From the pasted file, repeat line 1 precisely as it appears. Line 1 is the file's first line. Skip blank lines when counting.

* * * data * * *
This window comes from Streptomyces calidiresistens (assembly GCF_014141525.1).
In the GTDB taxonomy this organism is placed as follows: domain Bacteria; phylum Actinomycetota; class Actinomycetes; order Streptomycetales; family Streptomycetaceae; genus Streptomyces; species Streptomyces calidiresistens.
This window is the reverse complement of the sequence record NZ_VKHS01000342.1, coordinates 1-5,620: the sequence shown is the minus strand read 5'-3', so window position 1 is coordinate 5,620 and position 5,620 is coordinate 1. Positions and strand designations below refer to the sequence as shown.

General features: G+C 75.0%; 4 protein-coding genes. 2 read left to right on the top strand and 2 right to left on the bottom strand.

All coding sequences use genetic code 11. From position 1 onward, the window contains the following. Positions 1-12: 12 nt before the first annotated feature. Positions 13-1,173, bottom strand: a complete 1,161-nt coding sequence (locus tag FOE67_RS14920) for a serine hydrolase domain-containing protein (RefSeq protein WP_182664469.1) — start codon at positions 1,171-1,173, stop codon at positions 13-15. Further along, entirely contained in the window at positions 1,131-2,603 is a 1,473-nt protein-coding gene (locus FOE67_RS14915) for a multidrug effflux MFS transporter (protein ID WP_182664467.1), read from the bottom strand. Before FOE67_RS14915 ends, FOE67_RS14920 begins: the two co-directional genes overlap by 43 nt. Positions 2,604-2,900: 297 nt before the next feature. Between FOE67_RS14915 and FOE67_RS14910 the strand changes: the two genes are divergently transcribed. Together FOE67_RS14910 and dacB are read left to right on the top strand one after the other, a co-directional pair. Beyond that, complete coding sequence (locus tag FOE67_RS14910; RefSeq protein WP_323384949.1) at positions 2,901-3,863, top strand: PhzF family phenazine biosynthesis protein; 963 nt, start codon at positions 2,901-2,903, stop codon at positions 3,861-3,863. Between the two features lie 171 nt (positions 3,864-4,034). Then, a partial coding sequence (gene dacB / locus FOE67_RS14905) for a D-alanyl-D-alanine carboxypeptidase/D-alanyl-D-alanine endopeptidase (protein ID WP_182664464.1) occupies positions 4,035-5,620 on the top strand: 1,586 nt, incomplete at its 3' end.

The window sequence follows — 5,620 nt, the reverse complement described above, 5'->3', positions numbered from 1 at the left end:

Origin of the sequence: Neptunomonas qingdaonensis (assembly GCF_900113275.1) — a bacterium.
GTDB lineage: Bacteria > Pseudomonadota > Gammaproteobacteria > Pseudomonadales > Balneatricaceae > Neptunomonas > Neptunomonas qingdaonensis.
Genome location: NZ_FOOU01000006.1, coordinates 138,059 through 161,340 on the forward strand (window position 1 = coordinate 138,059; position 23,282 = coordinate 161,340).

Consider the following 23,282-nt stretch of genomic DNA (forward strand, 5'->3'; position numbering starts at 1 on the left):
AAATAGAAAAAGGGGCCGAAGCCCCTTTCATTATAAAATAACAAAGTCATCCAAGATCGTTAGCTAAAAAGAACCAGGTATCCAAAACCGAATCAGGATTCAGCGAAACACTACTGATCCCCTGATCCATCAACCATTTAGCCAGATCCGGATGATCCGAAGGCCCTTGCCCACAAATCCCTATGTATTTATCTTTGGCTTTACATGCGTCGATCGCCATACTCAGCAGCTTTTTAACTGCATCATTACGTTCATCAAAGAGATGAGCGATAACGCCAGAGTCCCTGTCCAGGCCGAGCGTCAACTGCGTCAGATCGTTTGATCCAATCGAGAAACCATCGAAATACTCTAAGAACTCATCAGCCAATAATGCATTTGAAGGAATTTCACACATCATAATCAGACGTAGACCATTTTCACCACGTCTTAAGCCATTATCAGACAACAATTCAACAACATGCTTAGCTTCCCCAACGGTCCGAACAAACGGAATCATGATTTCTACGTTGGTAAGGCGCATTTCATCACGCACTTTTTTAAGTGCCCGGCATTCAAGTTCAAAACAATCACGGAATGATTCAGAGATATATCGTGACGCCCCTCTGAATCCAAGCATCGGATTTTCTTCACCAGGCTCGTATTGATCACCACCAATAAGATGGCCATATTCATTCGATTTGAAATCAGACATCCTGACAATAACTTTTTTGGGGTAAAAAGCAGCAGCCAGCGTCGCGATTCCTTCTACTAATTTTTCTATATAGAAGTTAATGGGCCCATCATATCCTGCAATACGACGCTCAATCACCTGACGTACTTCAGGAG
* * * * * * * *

This window comes from Streptomyces calidiresistens (assembly GCF_014141525.1).